AT a hazardous waste site in Texas, investigators combed through 20-year-old business records and interviewed local truck drivers to pinpoint the sources of the abandoned material. In North Carolina, a warehouse stuffed with dangerous polychlorinated biphenyls (PCBs) was decontaminated in a matter of months - something of a record in an era when such cleanups can dribble on for years.
Both cases were handled by Clean Sites Inc., an innovative nonprofit corporation that mediates the cleanup of hazardous waste sites.
Formed in 1984, Clean Sites smooths the way for cleanup agreements between those responsible for dump sites and the government officials who enforce environmental regulations. The group performs an array of functions, from setting up meetings between generators of waste to divvying up cleanup costs.
``It's obvious that government alone can't do the job,'' says Charles Powers, president of the organization. ``We provide the missing bridge between the public and the private sectors.'' This missing link is one reason many dumps remain untouched seven years after a major federal cleanup law was enacted.
Since the so-called Superfund law was first passed in 1980, only 13 sites have been entirely cleaned and removed from the list of the nation's 951 most dangerous hazardous waste sites. Cleanup operations are underway at 131 of these. The estimated cost of a federal cleanup of one site is between $10 million and $20 million.
Under federal law, there are two possible approaches to dealing with a dump. The government can either clean up the site and then sue those responsible, or let the individuals get together and clean it up themselves.
But there's little incentive for waste generators to come forward and cut a deal. ``These parties are natural adversaries,'' says Joan Ebzery, Clean Site's director of public accountability. ``If one party pays less, someone else will pay more.''
The Environmental Protection Agency usually requires anyone agreeing to voluntarily clean a site to take responsibility for the whole job. So a waste generator who doesn't go along with the arrangement can get away without paying a dime.
There's also the confusion factor. Many sites are old waste-treatment or recycling facilities, which took materials from dozens or even hundreds of sources, including hospitals and schools. Those who generated the waste often assumed the stuff was being disposed of properly; some even have ``certificates'' that say so.
But under Superfund, every originator of waste can be held liable, regardless of the circumstances. The result is protracted legal disputes. Parties bicker over what portion of the waste they're responsible for, how the costs should be divided, and even which technique should be used to clean the site.
``We started our work by asking why the existing system wasn't working,'' says Mr. Powers. What was missing, he says, was an honest broker all sides could trust.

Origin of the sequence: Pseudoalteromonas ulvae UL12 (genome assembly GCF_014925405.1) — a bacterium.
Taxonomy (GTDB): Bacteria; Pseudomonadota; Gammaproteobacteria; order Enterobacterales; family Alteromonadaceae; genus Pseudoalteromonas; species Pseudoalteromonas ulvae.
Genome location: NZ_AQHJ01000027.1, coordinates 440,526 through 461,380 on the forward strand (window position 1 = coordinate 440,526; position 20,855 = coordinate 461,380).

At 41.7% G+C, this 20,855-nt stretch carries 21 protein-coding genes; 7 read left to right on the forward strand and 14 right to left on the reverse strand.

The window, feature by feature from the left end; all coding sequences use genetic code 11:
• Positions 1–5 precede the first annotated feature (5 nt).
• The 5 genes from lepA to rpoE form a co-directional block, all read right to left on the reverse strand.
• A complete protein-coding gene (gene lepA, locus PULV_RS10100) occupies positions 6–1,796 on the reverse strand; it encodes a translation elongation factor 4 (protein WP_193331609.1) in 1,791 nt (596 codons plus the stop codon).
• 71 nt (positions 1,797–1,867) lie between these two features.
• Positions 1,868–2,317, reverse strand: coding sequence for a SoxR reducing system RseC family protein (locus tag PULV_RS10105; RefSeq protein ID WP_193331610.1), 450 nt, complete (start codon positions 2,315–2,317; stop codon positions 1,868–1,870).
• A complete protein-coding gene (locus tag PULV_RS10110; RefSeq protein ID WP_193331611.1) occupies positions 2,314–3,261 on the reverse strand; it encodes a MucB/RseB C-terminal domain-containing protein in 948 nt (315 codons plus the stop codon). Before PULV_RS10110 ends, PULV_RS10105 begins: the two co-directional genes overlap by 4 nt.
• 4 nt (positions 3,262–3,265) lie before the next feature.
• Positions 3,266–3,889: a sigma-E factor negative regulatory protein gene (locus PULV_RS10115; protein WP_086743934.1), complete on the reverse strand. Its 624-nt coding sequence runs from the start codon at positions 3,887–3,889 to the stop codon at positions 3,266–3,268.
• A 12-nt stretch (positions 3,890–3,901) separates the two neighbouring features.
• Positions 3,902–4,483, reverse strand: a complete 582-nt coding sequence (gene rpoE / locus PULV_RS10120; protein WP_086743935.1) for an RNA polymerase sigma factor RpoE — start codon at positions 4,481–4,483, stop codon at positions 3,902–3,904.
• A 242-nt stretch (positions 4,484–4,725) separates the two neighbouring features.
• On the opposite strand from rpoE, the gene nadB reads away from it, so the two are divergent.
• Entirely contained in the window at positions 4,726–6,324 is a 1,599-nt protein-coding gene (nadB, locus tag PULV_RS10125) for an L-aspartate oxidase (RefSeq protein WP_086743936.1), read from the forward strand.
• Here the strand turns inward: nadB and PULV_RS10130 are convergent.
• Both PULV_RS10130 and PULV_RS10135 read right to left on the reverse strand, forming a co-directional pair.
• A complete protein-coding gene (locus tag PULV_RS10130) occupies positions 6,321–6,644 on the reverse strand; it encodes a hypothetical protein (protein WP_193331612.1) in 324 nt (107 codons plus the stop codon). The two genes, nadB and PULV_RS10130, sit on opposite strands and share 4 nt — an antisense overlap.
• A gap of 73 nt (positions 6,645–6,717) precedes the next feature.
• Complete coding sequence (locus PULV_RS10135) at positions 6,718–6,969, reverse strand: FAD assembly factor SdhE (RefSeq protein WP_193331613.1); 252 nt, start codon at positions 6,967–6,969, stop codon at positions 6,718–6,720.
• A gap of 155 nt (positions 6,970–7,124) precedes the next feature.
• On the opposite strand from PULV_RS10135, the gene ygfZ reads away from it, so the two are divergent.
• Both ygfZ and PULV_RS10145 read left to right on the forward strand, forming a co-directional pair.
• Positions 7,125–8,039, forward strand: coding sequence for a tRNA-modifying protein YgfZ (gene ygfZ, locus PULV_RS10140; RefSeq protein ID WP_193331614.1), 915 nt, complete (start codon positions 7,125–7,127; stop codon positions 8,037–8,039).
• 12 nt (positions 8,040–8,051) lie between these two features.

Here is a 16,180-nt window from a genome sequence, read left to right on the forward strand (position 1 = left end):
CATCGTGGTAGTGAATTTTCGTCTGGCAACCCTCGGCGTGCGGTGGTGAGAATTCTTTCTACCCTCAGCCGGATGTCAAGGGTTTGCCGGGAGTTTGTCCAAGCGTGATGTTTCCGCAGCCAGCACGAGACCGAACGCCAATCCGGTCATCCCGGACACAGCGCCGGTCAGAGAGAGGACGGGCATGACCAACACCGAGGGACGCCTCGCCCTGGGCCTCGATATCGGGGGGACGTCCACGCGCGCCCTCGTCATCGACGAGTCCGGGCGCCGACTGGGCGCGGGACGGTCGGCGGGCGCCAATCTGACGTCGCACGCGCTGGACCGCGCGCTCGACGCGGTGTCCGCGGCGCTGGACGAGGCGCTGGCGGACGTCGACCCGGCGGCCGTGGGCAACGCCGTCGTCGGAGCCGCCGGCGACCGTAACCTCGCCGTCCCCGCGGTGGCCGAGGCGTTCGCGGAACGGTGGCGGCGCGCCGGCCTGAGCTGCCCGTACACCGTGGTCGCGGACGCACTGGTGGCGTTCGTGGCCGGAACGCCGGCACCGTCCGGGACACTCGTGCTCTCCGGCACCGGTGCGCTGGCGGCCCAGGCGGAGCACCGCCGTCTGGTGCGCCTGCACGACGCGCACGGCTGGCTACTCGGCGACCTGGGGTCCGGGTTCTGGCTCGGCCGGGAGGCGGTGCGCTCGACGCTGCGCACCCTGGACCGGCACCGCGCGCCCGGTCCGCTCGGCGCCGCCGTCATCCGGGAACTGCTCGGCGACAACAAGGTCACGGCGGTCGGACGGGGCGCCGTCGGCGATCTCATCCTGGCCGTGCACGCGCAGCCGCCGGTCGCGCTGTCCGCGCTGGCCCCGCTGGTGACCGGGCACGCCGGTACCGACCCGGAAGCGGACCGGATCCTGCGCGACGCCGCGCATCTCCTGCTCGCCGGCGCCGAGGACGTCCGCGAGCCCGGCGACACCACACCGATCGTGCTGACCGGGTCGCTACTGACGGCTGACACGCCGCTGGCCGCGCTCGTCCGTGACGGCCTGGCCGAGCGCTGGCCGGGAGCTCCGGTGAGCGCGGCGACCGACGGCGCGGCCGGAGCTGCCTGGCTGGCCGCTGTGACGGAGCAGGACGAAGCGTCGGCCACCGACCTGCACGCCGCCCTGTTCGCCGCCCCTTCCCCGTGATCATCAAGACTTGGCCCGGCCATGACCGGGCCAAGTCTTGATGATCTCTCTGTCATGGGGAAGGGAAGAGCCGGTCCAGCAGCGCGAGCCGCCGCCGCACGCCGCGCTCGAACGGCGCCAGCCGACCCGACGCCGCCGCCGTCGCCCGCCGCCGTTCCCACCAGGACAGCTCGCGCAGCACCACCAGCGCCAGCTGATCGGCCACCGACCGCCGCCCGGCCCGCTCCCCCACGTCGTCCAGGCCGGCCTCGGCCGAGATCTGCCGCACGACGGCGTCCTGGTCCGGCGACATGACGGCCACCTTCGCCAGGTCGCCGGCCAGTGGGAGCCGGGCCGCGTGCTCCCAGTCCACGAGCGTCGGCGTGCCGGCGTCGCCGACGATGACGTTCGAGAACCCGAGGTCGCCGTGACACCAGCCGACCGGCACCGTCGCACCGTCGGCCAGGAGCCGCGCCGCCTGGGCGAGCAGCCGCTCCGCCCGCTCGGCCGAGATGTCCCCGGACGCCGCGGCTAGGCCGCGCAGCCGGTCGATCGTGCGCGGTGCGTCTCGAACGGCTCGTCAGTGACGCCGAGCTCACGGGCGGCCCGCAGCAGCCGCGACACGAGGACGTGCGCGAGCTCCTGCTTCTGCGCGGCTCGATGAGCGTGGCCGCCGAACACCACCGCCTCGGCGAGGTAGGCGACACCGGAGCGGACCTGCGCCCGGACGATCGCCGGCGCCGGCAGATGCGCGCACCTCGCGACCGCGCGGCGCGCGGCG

So far, Clean Sites has been in involved in some capacity at 50 sites in 20 states. The work often includes compiling thousands of pieces of information about waste shipments, calculating cleanup costs, and helping parties come to an understanding acceptable to the government.
J.Winston Porter, the EPA assistant administrator who oversees Superfund, says, ``Clean Sites is a good example of the kind of third party involvement that can really facilitate tough negotiations, move us forward, and get real environmental progress in a shorter time frame.'' EPA has developed guidelines for groups such as Clean Sites.
But getting started wasn't easy.
Many environmentalists initially suspected that the group was a public relations ploy by the chemical industry. Original backing for the organization came from the nation's leading association of chemical companies. Clean Sites has since gotten money from several private foundations, including the Andrew W. Mellon Foundation. And in the next year, the group will begin recovering part of its operating costs from those it helps.
Clean Sites also may have created unrealistic expectations. In 1984, the group predicted that it would be dealing with 60 sites a year by now. In fact, it deals with only a fraction of that number. And sometimes the group plays a very limited role, such as organizing waste generators in the initial phase of negotiations.
Powers says that Clean Sites focuses its energy on developing ``solution models'' - arrangements that can be duplicated in many locations without the help of the organization.
``We go out and test the ideas that EPA is thinking about,'' says Powers. For example, the group has developed a ``mixed funding'' approach that allows some of the companies responsible for a waste site to get together on a cleanup and then recover part of the cost from the government. The recovered funds are equal to what those who refused to cooperate should have spent.
This allows the government to focus its lawsuits on a smaller group of companies that are unwilling to take part in voluntary cleanups. It also creates an incentive for these companies to join in the original settlement.
Another innovation pioneered by Clean Sites is to combine clusters of sites, rather than dealing with each location individually.
And the group continues to identify new challenges. For example, many of today's operating municipal landfills have received some hazardous wastes and may eventually be categorized as hazardous waste sites. Clean Sites is working on ways to allocate cleanup costs at several such locations.